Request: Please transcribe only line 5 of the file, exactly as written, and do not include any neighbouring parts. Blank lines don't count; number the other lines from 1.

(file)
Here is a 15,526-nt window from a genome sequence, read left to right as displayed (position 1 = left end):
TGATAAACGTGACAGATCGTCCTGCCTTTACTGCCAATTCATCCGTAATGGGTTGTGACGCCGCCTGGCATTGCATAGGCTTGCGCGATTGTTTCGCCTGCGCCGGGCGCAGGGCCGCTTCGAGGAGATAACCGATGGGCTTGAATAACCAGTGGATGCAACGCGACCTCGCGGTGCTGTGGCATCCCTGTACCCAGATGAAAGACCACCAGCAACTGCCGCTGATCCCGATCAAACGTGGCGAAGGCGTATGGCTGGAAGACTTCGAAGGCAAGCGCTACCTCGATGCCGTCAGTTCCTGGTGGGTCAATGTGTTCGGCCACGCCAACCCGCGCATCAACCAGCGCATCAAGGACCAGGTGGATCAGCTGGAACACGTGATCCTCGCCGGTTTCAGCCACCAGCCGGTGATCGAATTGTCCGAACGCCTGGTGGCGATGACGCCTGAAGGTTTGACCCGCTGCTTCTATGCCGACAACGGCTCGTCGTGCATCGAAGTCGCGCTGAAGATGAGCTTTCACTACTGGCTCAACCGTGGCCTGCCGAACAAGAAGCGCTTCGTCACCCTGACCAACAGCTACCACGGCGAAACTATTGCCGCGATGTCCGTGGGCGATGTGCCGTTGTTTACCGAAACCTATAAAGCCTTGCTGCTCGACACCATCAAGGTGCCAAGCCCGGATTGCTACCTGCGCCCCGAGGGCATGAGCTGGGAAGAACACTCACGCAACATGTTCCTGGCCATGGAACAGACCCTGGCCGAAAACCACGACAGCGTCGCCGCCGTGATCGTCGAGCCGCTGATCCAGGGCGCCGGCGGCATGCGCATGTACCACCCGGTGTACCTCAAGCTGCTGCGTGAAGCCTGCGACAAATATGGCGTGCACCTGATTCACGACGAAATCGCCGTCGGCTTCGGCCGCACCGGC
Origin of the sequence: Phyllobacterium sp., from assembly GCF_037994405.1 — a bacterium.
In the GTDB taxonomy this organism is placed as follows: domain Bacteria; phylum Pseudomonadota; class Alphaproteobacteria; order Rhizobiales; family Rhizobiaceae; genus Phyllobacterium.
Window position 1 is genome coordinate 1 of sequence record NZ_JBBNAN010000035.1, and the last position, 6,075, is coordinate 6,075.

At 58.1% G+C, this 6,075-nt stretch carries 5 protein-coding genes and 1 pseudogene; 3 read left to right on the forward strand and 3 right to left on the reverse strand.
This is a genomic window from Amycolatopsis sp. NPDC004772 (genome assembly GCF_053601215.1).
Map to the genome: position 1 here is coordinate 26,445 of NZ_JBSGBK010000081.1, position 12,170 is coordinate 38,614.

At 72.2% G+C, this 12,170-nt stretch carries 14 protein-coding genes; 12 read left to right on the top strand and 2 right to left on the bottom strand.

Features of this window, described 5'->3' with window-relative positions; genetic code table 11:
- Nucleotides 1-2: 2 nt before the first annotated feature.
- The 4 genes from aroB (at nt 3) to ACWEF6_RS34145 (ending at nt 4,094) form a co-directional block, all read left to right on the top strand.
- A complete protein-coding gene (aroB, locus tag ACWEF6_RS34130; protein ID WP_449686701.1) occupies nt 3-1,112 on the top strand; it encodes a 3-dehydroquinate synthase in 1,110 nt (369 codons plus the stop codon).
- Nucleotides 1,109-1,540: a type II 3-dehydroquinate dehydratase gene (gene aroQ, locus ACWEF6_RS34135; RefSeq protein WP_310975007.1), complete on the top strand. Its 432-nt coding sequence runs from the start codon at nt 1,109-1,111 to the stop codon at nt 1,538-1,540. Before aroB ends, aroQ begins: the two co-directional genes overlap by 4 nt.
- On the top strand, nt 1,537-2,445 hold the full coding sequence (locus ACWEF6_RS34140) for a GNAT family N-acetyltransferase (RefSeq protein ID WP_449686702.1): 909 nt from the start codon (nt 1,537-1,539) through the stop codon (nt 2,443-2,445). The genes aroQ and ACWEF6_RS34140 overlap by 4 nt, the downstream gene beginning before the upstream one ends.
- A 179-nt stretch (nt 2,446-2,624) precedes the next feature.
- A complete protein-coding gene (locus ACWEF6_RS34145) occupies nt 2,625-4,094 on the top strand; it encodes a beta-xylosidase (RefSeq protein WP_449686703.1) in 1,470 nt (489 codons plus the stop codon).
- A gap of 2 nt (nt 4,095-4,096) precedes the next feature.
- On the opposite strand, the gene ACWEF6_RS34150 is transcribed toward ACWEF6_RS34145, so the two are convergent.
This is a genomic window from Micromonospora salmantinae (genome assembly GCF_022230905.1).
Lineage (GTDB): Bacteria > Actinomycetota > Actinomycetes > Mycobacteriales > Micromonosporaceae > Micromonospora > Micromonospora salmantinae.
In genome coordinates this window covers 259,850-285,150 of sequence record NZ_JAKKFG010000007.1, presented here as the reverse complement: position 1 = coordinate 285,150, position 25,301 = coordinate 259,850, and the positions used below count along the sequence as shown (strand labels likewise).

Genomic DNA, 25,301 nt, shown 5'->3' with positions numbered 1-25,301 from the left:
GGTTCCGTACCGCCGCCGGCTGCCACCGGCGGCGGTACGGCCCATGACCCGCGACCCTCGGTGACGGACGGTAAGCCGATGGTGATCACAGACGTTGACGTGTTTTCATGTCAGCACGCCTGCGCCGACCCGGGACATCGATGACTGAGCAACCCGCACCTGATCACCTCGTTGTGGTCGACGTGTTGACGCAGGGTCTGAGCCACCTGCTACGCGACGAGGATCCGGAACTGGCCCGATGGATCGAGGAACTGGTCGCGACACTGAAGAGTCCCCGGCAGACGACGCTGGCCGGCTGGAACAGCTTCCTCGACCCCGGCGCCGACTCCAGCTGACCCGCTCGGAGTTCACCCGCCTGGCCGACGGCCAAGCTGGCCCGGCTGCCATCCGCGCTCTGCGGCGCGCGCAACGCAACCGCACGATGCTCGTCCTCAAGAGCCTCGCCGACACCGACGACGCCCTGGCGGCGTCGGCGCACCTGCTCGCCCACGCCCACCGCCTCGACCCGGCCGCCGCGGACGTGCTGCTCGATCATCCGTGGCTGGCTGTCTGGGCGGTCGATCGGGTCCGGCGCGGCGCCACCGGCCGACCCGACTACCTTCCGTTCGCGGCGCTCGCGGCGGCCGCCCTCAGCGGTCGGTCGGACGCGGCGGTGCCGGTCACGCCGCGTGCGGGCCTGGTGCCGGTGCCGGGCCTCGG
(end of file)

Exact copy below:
Window position 1 is genome coordinate 1 of sequence record NZ_JBBNAN010000035.1, and the last position, 6,075, is coordinate 6,075.